After their appearance as subjects and musicians in the Beavis and Butthead game, Gwar is planning a mythologically based one of their own. And never one to miss a bandwagon going by, David Bowie is throwing his hat into the ring - he'll be adding his voice, image and eight unreleased songs to an upcoming game.

The revolution in video game music can be traced back to Nine Inch Nails' Trent Reznor. At the height of his popularity, he wrote the music for one of the most innovative, and successful games ever. Unlike earlier video game music, his work on Quake was more like a film score, drawing people in to the first-person shooter game and keeping them there for hours (and hours). His aggressive beats and destructive sound lent themselves perfectly to the game's dark and twisted atmosphere.

Unlike other forms of music that strictly adhered to a three-minute radio friendly format, Reznor's electronic atmospheres were perfect for the subtly varied repetition that works most effectively with video games. Other electronic-oriented bands quickly followed suit; the rise in mainstream popularity of the genre coincided with their inclusion in such games, culminating in one of the first successful modern crossovers. The soundtrack to racing game Wipeout XL featured tracks from the genre's biggest names: Underworld, Orbital, Prodigy, Daft Punk, Chemical Brothers, Future Sound of London, Photek and more.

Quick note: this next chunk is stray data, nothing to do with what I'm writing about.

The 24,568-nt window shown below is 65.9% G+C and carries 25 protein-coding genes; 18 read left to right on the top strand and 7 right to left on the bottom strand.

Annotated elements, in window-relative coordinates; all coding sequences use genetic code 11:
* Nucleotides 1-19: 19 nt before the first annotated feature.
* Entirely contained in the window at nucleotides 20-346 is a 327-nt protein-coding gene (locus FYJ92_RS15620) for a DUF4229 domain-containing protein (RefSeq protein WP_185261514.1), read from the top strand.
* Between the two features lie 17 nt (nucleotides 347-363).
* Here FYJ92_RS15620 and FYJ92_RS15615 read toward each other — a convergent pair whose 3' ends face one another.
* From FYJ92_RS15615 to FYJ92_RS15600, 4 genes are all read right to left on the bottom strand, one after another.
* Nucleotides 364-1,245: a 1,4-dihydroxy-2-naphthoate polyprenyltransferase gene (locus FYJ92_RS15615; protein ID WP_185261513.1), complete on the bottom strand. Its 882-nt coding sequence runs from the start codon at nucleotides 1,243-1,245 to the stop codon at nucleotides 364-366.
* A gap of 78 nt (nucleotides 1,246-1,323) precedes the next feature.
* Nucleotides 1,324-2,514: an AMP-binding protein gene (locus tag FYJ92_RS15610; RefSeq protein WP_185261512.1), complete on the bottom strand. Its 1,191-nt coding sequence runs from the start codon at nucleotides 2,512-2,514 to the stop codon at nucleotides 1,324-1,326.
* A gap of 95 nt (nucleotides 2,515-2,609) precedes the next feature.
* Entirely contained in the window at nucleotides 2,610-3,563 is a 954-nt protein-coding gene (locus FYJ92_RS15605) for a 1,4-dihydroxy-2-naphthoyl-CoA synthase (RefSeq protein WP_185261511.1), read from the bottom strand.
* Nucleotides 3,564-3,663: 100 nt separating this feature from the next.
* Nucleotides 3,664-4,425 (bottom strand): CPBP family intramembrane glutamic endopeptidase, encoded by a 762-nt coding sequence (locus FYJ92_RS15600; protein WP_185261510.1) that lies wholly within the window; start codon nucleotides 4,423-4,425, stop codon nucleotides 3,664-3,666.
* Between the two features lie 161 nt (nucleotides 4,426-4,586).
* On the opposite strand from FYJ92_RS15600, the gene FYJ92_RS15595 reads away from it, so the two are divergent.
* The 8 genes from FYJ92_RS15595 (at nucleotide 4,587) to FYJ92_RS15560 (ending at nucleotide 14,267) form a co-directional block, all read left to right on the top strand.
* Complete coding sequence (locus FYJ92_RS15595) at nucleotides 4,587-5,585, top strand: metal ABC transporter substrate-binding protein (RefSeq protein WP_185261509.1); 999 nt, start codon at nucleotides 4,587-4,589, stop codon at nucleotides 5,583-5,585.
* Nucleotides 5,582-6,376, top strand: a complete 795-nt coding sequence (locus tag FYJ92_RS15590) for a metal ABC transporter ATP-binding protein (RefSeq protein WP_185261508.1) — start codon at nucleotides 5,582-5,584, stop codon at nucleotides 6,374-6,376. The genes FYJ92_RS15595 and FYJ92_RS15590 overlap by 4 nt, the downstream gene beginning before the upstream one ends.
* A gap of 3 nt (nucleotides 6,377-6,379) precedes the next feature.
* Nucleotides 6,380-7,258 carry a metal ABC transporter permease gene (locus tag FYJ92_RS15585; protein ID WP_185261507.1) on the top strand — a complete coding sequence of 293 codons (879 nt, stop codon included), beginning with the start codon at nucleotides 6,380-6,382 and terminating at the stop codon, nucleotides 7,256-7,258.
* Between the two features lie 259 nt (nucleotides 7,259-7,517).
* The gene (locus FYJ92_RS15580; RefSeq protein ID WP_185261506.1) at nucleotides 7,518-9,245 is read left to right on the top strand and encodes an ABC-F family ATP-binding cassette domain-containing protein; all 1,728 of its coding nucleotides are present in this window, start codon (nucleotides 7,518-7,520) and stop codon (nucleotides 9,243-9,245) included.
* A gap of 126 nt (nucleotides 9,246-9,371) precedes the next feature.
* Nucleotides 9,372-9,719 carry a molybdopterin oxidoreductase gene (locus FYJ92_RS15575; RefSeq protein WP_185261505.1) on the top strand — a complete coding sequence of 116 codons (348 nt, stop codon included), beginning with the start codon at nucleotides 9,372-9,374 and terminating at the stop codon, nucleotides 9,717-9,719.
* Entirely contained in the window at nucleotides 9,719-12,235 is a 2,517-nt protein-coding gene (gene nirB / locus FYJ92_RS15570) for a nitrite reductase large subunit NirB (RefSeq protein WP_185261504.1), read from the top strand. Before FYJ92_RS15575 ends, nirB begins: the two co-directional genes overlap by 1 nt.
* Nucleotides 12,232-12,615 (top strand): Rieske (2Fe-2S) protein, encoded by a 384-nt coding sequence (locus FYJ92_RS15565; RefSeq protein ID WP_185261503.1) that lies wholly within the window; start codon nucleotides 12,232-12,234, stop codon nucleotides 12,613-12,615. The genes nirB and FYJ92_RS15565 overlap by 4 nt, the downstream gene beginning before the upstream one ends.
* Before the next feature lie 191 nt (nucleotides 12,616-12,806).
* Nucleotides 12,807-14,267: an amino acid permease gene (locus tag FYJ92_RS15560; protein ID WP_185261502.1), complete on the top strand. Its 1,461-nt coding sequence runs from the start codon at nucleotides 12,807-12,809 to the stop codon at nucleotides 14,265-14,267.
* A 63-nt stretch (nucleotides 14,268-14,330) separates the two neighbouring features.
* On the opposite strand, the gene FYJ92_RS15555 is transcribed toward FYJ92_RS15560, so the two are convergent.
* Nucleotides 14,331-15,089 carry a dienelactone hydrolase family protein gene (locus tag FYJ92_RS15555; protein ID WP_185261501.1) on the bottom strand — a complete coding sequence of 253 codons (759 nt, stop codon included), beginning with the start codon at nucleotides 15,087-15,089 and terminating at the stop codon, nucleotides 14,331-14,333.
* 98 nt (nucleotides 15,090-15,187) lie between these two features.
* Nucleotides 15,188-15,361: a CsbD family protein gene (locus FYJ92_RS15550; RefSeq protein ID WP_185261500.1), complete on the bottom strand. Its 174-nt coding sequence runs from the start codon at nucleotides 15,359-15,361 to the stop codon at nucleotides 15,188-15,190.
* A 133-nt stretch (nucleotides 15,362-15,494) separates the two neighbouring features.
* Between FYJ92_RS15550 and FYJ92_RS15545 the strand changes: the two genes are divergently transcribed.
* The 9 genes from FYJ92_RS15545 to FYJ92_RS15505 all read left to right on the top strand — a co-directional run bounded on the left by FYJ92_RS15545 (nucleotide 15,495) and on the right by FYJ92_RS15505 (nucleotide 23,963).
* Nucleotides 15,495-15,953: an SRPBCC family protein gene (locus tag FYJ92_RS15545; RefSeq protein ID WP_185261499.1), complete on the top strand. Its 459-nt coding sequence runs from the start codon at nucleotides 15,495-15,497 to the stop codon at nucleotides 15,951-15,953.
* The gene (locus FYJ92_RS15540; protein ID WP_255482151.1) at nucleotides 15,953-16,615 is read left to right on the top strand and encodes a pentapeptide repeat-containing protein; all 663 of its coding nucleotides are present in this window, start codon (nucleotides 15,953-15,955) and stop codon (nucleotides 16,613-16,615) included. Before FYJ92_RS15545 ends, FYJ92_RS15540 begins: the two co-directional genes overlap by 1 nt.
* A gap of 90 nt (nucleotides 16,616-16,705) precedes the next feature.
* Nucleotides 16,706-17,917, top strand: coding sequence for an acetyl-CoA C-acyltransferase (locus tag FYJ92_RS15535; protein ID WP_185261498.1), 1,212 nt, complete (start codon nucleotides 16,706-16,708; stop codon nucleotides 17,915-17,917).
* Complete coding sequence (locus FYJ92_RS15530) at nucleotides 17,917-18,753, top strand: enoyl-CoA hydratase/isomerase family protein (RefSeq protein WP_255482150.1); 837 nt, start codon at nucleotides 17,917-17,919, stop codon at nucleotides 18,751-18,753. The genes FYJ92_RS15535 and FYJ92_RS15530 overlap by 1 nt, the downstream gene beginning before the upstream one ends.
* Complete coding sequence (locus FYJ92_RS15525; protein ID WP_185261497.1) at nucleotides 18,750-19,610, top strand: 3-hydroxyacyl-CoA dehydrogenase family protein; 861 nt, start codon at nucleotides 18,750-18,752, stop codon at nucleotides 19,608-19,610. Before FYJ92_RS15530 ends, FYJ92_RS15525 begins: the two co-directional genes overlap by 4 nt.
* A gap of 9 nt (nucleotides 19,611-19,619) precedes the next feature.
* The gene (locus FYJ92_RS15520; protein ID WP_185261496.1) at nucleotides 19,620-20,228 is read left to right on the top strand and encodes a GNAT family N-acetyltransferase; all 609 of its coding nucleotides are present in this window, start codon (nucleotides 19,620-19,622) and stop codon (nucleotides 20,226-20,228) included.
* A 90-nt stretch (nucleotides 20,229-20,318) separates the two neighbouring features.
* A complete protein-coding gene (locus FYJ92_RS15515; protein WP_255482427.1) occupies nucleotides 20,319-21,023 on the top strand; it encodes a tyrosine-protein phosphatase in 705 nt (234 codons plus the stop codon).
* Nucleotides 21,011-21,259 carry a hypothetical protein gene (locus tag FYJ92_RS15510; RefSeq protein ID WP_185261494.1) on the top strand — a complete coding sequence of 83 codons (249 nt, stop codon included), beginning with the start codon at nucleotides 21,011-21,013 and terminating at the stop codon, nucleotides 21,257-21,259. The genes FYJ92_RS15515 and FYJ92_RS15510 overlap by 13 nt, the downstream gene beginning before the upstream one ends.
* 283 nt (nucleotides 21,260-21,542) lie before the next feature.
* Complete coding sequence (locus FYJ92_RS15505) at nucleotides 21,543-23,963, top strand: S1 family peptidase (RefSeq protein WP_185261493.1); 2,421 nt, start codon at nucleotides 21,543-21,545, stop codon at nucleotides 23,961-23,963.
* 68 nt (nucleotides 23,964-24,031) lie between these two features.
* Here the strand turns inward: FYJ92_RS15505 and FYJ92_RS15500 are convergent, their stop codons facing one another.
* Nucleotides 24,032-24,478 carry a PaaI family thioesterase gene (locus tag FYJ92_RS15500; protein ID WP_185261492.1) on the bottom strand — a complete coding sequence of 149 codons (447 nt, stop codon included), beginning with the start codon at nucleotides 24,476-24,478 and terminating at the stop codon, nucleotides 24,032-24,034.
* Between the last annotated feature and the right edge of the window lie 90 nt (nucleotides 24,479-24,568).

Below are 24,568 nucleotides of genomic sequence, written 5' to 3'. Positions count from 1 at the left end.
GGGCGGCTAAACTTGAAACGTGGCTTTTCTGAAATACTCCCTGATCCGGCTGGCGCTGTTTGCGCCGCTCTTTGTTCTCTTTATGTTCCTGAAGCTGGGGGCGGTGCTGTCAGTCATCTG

Since Quake, games and bands have turned out to be a perfect match, and has evolved into big business in a way that no one could have predicted. When Fear Factory was first asked to write some music for a game, naively, "we were happy just to be on the game," Herrera explains. "Then we wanted to be mentioned in the booklet. Then came money. Then we wanted a sticker [on the game box]." With success come some funny and unexpected perks - in Test Drive 5, Herrera's personal jeep, scattered with Fear Factory decals, is one of the vehicles players can choose to drive.

A lot has changed from the days when Negativland's Mark Hosler toiled away as a music programmer for Epyx in the mid-'80s - creating snippets of national anthems for their Summer and Winter Olympics games. "Music quality is a major part of the game," Herrera says. "It's gone from being five percent of a game, to 50 percent."

"It's not like Pac-Man," says Tomoyuki Tanaka, aka Fantastic Plastic Machine, about his next project, a score for the upcoming Toyko Bomb game. "When you try to defuse the bomb," Tanaka explains through a translator, "the music is synth driven. I want a drum & bass tempo." Tanaka's vision is a perfect example of how music is serving to change the face of video game play - as the tension mounts, and the time runs out on the player, the tempo increases.